Pope Francis celebrated mass in Port Louis, Mauritius, on the last full day of his week-long African apostolic visit. Twenty-two South Africans were in Port Louis for the mass. They were part of The Southern Cross, Spotlight Africa and Radio Veritas pilgrimage. Russell Pollitt SJ writes from Mauritius.
A sea of people gathered on the slopes of a hill, with Port Louis as the backdrop, at the open-air altar dedicated to Mary, Queen of Peace. People waved palm branches and cheered jubilantly as the Holy Father arrived.
A group of South African pilgrims were present to welcome Pope Francis along with an estimated 100,000 Mauritians when he arrived in Port Louis on Monday 9 September.
Mauritius was the last full day of his weeklong visit to Africa – he also visited Mozambique and Madagascar.
The Pope celebrated Mass for the feast day of Fr Jacques-Desire Laval, a 19th century French missionary who is revered by Mauritians across ethnic and religious backgrounds. Laval is also known as the “Apostle to Mauritius”. Less than a third of Mauritius’ 1.3 million people are Roman Catholic.
Laval was the first person to be beatified by Pope John Paul II in 1979. He ministered to free slaves who were treated as second-class citizens in Mauritius by taking care of their spiritual, educational and healthcare needs. A shrine to Laval stands in the heart if Port Louis. Thousands of Mauritians visit the shrine every year. Pope Francis will also stop at the shrine to pray.
Fittingly, on a hill over-looking Port Louis, the Gospel of the Beatitudes was proclaimed. In his homily Pope Francis said that the Beatitudes are “like the Christian’s identity card.” He went on to say that if anyone asks what they should do to be a good Christian, the answer is clear.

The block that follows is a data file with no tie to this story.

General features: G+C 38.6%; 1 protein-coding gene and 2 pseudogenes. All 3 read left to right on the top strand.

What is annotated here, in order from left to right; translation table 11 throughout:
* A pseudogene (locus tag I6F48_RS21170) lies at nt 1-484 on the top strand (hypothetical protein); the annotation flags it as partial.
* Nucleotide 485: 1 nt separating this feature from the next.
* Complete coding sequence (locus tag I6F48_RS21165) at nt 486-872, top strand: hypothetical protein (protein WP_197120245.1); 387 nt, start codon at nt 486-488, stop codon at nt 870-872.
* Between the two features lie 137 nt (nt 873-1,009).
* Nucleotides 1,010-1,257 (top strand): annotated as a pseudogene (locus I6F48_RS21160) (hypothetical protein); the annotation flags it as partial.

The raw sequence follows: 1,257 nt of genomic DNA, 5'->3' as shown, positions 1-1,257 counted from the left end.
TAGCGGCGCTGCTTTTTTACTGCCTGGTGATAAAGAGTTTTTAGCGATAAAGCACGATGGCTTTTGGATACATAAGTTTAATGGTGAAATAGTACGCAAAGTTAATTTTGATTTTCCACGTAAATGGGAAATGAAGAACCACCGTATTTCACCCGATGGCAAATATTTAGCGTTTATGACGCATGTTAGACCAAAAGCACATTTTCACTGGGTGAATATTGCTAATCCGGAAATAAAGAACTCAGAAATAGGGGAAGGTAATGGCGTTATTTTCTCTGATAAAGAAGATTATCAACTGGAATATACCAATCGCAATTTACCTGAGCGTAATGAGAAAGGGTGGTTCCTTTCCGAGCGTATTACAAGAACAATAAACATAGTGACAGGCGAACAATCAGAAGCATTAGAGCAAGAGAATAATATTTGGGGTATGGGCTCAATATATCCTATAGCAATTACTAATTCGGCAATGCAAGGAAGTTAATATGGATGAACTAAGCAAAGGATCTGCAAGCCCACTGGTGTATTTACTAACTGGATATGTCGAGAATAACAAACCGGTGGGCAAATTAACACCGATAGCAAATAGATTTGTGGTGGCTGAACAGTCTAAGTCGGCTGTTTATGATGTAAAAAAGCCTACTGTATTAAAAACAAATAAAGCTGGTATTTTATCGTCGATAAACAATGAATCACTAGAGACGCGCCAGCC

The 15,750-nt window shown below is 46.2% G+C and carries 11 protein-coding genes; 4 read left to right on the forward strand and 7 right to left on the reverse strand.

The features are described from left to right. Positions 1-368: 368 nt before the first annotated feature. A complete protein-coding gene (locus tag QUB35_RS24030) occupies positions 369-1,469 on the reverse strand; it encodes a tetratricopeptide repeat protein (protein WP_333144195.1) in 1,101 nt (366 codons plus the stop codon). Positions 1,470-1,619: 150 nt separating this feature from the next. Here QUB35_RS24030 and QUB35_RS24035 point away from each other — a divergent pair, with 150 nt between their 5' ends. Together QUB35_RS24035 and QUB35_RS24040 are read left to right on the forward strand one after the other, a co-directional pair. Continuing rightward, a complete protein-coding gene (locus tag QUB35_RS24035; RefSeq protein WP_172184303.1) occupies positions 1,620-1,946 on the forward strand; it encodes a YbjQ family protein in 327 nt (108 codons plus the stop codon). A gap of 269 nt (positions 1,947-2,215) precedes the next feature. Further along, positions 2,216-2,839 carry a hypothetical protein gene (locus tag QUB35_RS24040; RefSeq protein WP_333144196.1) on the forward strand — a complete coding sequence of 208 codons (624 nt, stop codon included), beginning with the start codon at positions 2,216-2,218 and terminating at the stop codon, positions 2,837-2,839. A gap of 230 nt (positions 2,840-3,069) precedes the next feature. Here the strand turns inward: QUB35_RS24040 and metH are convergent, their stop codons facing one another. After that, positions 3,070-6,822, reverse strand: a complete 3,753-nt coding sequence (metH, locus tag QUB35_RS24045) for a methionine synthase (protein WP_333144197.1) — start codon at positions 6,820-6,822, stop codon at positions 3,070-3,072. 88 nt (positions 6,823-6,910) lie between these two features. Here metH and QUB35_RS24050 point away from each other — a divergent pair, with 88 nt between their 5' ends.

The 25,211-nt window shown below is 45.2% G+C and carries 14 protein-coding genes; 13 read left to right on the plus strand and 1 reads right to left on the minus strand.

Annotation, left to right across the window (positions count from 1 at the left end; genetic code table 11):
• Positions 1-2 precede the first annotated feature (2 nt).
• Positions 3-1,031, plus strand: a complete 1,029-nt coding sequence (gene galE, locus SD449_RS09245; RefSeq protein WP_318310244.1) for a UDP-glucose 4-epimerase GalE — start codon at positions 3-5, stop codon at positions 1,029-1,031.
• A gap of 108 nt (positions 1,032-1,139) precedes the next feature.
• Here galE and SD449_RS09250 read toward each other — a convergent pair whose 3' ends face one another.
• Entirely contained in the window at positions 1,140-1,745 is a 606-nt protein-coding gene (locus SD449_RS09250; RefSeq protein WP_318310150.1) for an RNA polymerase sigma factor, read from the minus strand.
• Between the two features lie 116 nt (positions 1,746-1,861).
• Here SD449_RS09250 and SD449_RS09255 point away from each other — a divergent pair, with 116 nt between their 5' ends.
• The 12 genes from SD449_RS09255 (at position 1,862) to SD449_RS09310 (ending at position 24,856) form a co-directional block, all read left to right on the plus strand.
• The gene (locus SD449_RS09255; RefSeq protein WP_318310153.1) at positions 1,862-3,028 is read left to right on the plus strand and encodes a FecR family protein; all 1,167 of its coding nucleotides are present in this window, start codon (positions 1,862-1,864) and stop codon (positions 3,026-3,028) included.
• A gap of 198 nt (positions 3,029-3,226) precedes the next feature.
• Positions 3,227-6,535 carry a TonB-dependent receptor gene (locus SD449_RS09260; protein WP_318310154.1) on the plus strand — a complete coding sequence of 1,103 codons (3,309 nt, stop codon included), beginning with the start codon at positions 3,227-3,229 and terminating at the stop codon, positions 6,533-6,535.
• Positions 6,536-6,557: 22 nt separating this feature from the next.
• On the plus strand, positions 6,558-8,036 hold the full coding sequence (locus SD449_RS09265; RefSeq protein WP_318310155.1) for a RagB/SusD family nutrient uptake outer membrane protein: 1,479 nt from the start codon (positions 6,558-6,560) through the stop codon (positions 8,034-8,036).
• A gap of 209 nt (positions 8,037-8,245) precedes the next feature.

Pope Francis said that Fr Laval had “love for Christ and for the poor [which] so marked his life that he could not conceive of an ‘aloof and sanitized’ preaching of the Gospel. He said that Laval gave the Mauritian Church “a new youth, a new life, that today we are asked to carry forward.” He encouraged the people of Mauritius to foster this momentum and warned them that “we can yield to the temptation to lose our enthusiasm for evangelization by taking refuge in worldly securities.”
The pope lamented the fact that despite the economic growth that has taken place in Mauritius in recent decades, young people suffer unemployment, which gives them little hope for the future and “prevents them from believing that they play a significant part in your shared history.” He went on to say that uncertainty about the future makes young people feel that they are on the margins of society. He said that it “leaves them vulnerable and helpless before new forms of slavery in this twenty-first century.” He encouraged the Church to spend time with them. He also lamented the drug problem among young people saying “Let us not allow those who deal in death to rob the first fruits of this land!”
The Holy Father addressed the question of the decline in numbers of consecrated persons. He said that we should be more concerned about the “lack of men and women who let their hearts burn with the most beautiful and liberating of all messages”. He said that we should not be concerned with the “decline of this or that mode of consecration in the Church, but with the lack of men and women who wish to experience happiness on the paths of holiness.”
During his one-day visit the Pope also met with the local bishops and priests. He raised concerns with the government about corruption and allegations that the island-nation has become a tax haven – something officials have denied. On Monday evening the Pope concludes his eight-hour visit to Mauritius, and returns to Antananarivo, Madagascar. He leaves for Rome on Tuesday morning, 10 September.